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Animal House money now to go to Stray Rescue

Mayor Francis Slay and Stray Rescue founder Randy Grim with a four-legged friend in July 2010.
(Rachel Lippmann/St. Louis Public Radio)
Mayor Francis Slay and Stray Rescue founder Randy Grim with a four-legged friend in July 2010.

In December, the St. Louis Post-Dispatch wrote that money collected via tax bills for a planned new animal shelter in the city of St. Louis was sitting in a special fund with no place to be used.

That prompted St. Louis aldermen to consider legislative changes that would remove the check-off - which  currently holds more than $255,000 - from the city's water and tax bills. But the question remained; what to do with the money?

Well today, Mayor Francis Slay unveiled the city's new policy.

The legislation that authorized the creation of the "Animal House Fund" requires the money in the fund be used "only to pay for all costs related to the construction of a new Animal Protection Facility and for materials and equipment required to properly maintain such a facility." But since no new building is planned, and the city got out of the business of caring for  strays anyway, the money will go to Stray Rescue, the non-profit that's housed stray dogs from the city since July.

Stray Rescue has proven itself to be financially sound, says interim health director Pamela Rice Walker, and clearly committed to the cause of giving animals a better life.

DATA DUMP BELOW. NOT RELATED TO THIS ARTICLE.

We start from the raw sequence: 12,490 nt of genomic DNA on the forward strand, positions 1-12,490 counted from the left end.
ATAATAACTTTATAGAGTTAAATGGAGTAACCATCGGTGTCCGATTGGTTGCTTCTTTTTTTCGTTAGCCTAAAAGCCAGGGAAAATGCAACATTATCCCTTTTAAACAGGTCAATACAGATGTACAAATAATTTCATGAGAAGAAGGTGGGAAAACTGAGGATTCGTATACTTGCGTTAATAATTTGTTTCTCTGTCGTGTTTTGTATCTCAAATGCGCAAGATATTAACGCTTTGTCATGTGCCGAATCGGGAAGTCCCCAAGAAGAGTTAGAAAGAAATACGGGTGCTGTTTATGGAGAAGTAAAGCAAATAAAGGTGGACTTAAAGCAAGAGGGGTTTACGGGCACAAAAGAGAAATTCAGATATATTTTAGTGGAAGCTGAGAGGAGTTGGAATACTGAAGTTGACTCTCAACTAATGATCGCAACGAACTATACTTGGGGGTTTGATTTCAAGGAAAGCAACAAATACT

"They’re going to rescue 2,000 more animals than we did last year, they’re going to adopt a thousand more than we did, and they’re going to euthanize over a thousand fewer than we euthanized."

Its founder, Randy Grim, says he'd blocked the fund from his mind because he didn't want to lobby for the cash. He'll use the money to build larger cages for the rescued pups.

Also today, Walker unveiled policies that are designed to reduce the number of dogs Grim must care for. They include:

  • Prohibiting pet stores in the city from selling dogs and cats. (Walker calls this a preemptive strike - there aren't any stores in the boundaries doing this currently.)
  • Requiring all breeders to get a license and submit to inspections from the city.
  • Limiting breeders to two intact females, down from the current 10.
  • Requiring all non-breeders to spay or neuter their animals. Walker says the department will be looking for the authority to use fines paid for animal control violations to help low-income pet owners pay to get their animals fixed.
Rachel is the justice correspondent at St. Louis Public Radio.

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